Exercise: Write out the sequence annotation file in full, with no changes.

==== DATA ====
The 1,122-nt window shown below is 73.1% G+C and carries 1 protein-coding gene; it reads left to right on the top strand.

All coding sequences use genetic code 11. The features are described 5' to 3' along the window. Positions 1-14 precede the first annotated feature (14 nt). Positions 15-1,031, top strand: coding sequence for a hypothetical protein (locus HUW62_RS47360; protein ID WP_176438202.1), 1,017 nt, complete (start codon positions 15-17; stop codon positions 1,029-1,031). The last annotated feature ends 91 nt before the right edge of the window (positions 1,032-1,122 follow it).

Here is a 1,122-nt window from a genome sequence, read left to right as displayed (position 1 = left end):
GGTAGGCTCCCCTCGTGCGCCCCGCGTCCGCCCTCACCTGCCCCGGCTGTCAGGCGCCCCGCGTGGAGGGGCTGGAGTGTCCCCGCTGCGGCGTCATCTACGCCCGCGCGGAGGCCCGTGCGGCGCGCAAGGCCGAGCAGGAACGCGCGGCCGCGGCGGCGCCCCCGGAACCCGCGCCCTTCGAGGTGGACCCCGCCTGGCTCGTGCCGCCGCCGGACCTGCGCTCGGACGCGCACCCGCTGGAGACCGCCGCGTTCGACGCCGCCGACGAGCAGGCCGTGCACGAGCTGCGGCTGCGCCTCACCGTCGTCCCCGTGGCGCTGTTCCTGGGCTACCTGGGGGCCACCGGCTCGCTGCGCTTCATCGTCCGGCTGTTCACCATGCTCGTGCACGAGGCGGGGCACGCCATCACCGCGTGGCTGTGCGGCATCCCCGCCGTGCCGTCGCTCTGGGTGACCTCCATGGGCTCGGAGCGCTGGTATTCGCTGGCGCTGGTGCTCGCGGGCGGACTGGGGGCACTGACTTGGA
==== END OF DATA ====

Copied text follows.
The 1,122-nt window shown below is 73.1% G+C and carries 1 protein-coding gene; it reads left to right on the top strand.

All coding sequences use genetic code 11. The features are described 5' to 3' along the window. Positions 1-14 precede the first annotated feature (14 nt). Positions 15-1,031, top strand: coding sequence for a hypothetical protein (locus HUW62_RS47360; protein ID WP_176438202.1), 1,017 nt, complete (start codon positions 15-17; stop codon positions 1,029-1,031). The last annotated feature ends 91 nt before the right edge of the window (positions 1,032-1,122 follow it).

Here is a 1,122-nt window from a genome sequence, read left to right as displayed (position 1 = left end):
GGTAGGCTCCCCTCGTGCGCCCCGCGTCCGCCCTCACCTGCCCCGGCTGTCAGGCGCCCCGCGTGGAGGGGCTGGAGTGTCCCCGCTGCGGCGTCATCTACGCCCGCGCGGAGGCCCGTGCGGCGCGCAAGGCCGAGCAGGAACGCGCGGCCGCGGCGGCGCCCCCGGAACCCGCGCCCTTCGAGGTGGACCCCGCCTGGCTCGTGCCGCCGCCGGACCTGCGCTCGGACGCGCACCCGCTGGAGACCGCCGCGTTCGACGCCGCCGACGAGCAGGCCGTGCACGAGCTGCGGCTGCGCCTCACCGTCGTCCCCGTGGCGCTGTTCCTGGGCTACCTGGGGGCCACCGGCTCGCTGCGCTTCATCGTCCGGCTGTTCACCATGCTCGTGCACGAGGCGGGGCACGCCATCACCGCGTGGCTGTGCGGCATCCCCGCCGTGCCGTCGCTCTGGGTGACCTCCATGGGCTCGGAGCGCTGGTATTCGCTGGCGCTGGTGCTCGCGGGCGGACTGGGGGCACTGACTTGGA